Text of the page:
Sea ice in Antarctica shrank to a new low

Six Adelie penguins are gathered together on an Antarctica ice block

Since we started measuring it with satellites in the late 1970s, there is now less sea ice surrounding the Antarctic continent than ever before.

According to the National Snow and Ice Data Center, despite the fact that it is summer in the southern hemisphere, when you would anticipate less sea ice, this year is exceptional.

Only 1.91 million square kilometers (737,000 square miles) were covered on February 13 due to winds, warmer air, and water.

Additionally, there is still some melting left to do this summer.

It took until 25 February of the previous year for the minimum to reach the previous record-breaking minimum of 1.92 million sq km (741,000 sq miles).

In the past seven years, there have been three years with record-low sea ice: 2017, 2022, and now 2023.

Line chart showing the rolling 5-day average measure of sea-ice extent in Antarctica with one line per year since 1979. The three most recent years have been highlighted: in 2017 a record was set in early March; this was broken in February 2022 and again in February 2023

The majority of the continent's sectors are essentially ice-free, according to reports from research, cruise, and fishing vessels as they travel around it.

Only the Weddell Sea still has frozen floes as its dominant feature.

Scientists believe that the behavior of the Antarctic sea ice is a complex phenomenon that cannot just be attributed to climate change.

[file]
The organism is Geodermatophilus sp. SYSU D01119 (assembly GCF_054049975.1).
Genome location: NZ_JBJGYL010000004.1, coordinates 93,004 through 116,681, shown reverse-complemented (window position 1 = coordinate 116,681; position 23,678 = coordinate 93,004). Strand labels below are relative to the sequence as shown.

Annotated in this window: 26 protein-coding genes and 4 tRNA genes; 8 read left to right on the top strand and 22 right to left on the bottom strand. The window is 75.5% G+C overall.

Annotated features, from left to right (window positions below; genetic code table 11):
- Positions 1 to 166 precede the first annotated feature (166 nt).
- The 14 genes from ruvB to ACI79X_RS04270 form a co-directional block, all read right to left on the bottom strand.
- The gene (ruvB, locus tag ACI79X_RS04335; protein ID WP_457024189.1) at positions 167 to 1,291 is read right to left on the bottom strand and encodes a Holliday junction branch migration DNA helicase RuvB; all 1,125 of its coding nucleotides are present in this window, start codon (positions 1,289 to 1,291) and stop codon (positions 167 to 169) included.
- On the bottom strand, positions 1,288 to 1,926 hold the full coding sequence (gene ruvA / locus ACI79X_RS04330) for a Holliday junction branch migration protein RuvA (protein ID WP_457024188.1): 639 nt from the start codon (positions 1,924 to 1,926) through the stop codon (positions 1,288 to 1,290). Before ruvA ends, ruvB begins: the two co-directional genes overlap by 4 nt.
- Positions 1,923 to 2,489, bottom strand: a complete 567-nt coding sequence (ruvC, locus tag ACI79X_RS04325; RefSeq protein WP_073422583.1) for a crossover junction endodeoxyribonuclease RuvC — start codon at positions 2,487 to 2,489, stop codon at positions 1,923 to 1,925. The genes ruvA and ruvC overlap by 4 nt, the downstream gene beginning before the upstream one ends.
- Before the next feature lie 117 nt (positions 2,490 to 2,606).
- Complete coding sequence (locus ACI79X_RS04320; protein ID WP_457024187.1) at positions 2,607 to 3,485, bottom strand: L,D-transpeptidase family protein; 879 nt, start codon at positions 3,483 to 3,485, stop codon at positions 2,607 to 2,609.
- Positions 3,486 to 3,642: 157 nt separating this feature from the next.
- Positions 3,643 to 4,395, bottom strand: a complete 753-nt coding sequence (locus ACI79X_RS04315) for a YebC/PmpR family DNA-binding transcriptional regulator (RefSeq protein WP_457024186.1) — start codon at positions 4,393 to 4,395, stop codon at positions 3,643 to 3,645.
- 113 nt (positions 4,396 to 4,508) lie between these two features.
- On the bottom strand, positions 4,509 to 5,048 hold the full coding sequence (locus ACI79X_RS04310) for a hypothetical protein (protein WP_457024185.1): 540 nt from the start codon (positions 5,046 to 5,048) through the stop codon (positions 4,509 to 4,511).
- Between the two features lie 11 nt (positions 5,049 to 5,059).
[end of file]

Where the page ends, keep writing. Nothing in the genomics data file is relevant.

The extent of the sea ice exhibits significant variability when data from the last 40 or so years of satellite observations are considered. Only in the last few years has there been a downward trend toward decreasing amounts of summer ice.

Line chart which depict the lowest point of measured sea-ice each year from 1979 to 2023. Although the line fluctuates considerably, there is a slight downward trend in recent years ending with a new record set in 2023 at 1.91 million square kilometres

Computer simulations had suggested that it would experience a long-term decline, similar to what we have observed in the Arctic, where the extent of summer sea ice has been decreasing by 12–13% per decade as a result of global warming.

The Antarctic, however, has not acted in that way.

We can look at data from sources other than satellites that go back at least to 1900.

These suggest that early in the 20th century, Antarctic sea ice was in a state of decline, but that it later began to increase.

It has recently demonstrated significant variability, with both record satellite winter maximums and record satellite summer minimums.

Winter ice floes can extend over an area of up to 18 million square kilometers (6.9 million square miles).

When compared to the longer-term average, it's essentially what this year's summer ice pack lacks. This is sufficient to cover the British Isles.

Map of the United Kingdom and Ireland covered completely by a shaded circle representing 0.91 million square kilometres - the amount of sea ice that is missing in Antarctica